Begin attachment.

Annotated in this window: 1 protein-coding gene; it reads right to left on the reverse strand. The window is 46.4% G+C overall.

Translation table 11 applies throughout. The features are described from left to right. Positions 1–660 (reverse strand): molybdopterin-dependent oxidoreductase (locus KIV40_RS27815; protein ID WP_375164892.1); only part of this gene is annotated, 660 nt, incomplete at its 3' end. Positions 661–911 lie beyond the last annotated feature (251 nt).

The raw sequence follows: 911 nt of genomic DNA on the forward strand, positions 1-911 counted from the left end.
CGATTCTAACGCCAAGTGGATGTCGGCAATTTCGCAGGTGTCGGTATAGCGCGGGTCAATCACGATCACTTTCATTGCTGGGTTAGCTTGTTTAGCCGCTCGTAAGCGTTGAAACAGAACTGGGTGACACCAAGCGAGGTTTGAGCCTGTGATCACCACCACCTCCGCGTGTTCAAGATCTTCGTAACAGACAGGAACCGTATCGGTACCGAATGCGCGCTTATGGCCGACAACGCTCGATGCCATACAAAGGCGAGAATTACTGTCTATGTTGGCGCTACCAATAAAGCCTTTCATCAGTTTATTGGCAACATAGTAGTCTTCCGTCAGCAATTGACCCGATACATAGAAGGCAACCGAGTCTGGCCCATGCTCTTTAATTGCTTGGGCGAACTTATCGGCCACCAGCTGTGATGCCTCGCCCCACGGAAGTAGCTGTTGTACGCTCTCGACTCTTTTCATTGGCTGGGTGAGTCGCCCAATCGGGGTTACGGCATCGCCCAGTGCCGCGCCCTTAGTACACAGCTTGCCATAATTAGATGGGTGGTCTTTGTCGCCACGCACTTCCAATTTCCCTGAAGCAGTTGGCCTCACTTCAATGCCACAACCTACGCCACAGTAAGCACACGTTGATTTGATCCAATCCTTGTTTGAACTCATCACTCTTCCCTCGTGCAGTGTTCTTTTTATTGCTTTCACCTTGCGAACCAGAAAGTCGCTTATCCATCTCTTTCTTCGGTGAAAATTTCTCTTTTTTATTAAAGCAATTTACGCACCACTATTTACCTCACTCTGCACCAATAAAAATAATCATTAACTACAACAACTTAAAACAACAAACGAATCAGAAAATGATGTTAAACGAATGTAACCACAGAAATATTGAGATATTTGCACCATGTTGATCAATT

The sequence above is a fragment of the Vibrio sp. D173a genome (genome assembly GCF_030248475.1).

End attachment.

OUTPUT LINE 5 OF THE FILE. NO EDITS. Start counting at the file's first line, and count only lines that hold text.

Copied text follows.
The sequence above is a fragment of the Vibrio sp. D173a genome (genome assembly GCF_030248475.1).